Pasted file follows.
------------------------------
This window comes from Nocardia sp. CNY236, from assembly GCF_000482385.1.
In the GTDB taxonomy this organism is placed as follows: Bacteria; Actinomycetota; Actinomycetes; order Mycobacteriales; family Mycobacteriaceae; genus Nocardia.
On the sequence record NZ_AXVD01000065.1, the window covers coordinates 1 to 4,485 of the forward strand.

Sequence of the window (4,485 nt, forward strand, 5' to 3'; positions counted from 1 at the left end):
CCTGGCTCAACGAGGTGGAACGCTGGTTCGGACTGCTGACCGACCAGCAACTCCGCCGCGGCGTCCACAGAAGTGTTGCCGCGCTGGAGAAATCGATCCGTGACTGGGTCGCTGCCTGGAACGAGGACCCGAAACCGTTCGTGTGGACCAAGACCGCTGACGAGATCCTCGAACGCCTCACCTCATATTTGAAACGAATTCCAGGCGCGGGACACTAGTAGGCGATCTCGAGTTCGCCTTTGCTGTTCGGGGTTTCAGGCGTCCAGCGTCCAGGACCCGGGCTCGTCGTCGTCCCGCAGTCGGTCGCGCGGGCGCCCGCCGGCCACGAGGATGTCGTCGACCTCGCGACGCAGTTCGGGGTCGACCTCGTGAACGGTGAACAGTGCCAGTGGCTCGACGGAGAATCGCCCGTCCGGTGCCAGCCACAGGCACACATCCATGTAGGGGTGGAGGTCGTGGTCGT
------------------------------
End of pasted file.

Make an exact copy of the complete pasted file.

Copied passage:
This window comes from Nocardia sp. CNY236, from assembly GCF_000482385.1.
In the GTDB taxonomy this organism is placed as follows: Bacteria; Actinomycetota; Actinomycetes; order Mycobacteriales; family Mycobacteriaceae; genus Nocardia.
On the sequence record NZ_AXVD01000065.1, the window covers coordinates 1 to 4,485 of the forward strand.

Sequence of the window (4,485 nt, forward strand, 5' to 3'; positions counted from 1 at the left end):
CCTGGCTCAACGAGGTGGAACGCTGGTTCGGACTGCTGACCGACCAGCAACTCCGCCGCGGCGTCCACAGAAGTGTTGCCGCGCTGGAGAAATCGATCCGTGACTGGGTCGCTGCCTGGAACGAGGACCCGAAACCGTTCGTGTGGACCAAGACCGCTGACGAGATCCTCGAACGCCTCACCTCATATTTGAAACGAATTCCAGGCGCGGGACACTAGTAGGCGATCTCGAGTTCGCCTTTGCTGTTCGGGGTTTCAGGCGTCCAGCGTCCAGGACCCGGGCTCGTCGTCGTCCCGCAGTCGGTCGCGCGGGCGCCCGCCGGCCACGAGGATGTCGTCGACCTCGCGACGCAGTTCGGGGTCGACCTCGTGAACGGTGAACAGTGCCAGTGGCTCGACGGAGAATCGCCCGTCCGGTGCCAGCCACAGGCACACATCCATGTAGGGGTGGAGGTCGTGGTCGT